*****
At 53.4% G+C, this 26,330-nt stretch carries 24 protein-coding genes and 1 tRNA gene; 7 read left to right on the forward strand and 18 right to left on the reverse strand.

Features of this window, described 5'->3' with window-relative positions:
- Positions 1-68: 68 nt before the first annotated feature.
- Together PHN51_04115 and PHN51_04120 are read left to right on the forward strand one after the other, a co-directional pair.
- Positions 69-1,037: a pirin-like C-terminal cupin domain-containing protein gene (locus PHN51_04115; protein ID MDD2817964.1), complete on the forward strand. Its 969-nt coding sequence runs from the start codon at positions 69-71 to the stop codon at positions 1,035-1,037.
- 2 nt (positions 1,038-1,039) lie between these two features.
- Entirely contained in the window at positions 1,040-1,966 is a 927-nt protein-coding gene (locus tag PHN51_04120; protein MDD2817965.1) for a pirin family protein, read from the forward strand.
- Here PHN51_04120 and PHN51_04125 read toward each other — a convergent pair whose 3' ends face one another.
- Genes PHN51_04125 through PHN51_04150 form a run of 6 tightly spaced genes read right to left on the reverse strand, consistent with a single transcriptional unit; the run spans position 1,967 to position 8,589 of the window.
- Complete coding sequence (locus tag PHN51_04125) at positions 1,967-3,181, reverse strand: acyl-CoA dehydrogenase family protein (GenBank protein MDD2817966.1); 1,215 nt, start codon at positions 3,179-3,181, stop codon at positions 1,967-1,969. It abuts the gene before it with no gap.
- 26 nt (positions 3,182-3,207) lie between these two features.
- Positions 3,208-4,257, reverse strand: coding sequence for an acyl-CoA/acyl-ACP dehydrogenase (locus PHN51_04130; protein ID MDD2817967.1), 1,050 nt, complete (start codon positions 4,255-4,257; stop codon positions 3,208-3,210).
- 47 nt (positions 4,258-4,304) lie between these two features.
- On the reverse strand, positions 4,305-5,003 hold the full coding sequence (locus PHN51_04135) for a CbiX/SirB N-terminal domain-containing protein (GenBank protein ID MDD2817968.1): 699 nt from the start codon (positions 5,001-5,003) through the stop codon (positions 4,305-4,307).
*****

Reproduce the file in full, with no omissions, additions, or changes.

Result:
At 53.4% G+C, this 26,330-nt stretch carries 24 protein-coding genes and 1 tRNA gene; 7 read left to right on the forward strand and 18 right to left on the reverse strand.

Features of this window, described 5'->3' with window-relative positions:
- Positions 1-68: 68 nt before the first annotated feature.
- Together PHN51_04115 and PHN51_04120 are read left to right on the forward strand one after the other, a co-directional pair.
- Positions 69-1,037: a pirin-like C-terminal cupin domain-containing protein gene (locus PHN51_04115; protein ID MDD2817964.1), complete on the forward strand. Its 969-nt coding sequence runs from the start codon at positions 69-71 to the stop codon at positions 1,035-1,037.
- 2 nt (positions 1,038-1,039) lie between these two features.
- Entirely contained in the window at positions 1,040-1,966 is a 927-nt protein-coding gene (locus tag PHN51_04120; protein MDD2817965.1) for a pirin family protein, read from the forward strand.
- Here PHN51_04120 and PHN51_04125 read toward each other — a convergent pair whose 3' ends face one another.
- Genes PHN51_04125 through PHN51_04150 form a run of 6 tightly spaced genes read right to left on the reverse strand, consistent with a single transcriptional unit; the run spans position 1,967 to position 8,589 of the window.
- Complete coding sequence (locus tag PHN51_04125) at positions 1,967-3,181, reverse strand: acyl-CoA dehydrogenase family protein (GenBank protein MDD2817966.1); 1,215 nt, start codon at positions 3,179-3,181, stop codon at positions 1,967-1,969. It abuts the gene before it with no gap.
- 26 nt (positions 3,182-3,207) lie between these two features.
- Positions 3,208-4,257, reverse strand: coding sequence for an acyl-CoA/acyl-ACP dehydrogenase (locus PHN51_04130; protein ID MDD2817967.1), 1,050 nt, complete (start codon positions 4,255-4,257; stop codon positions 3,208-3,210).
- 47 nt (positions 4,258-4,304) lie between these two features.
- On the reverse strand, positions 4,305-5,003 hold the full coding sequence (locus PHN51_04135) for a CbiX/SirB N-terminal domain-containing protein (GenBank protein ID MDD2817968.1): 699 nt from the start codon (positions 5,001-5,003) through the stop codon (positions 4,305-4,307).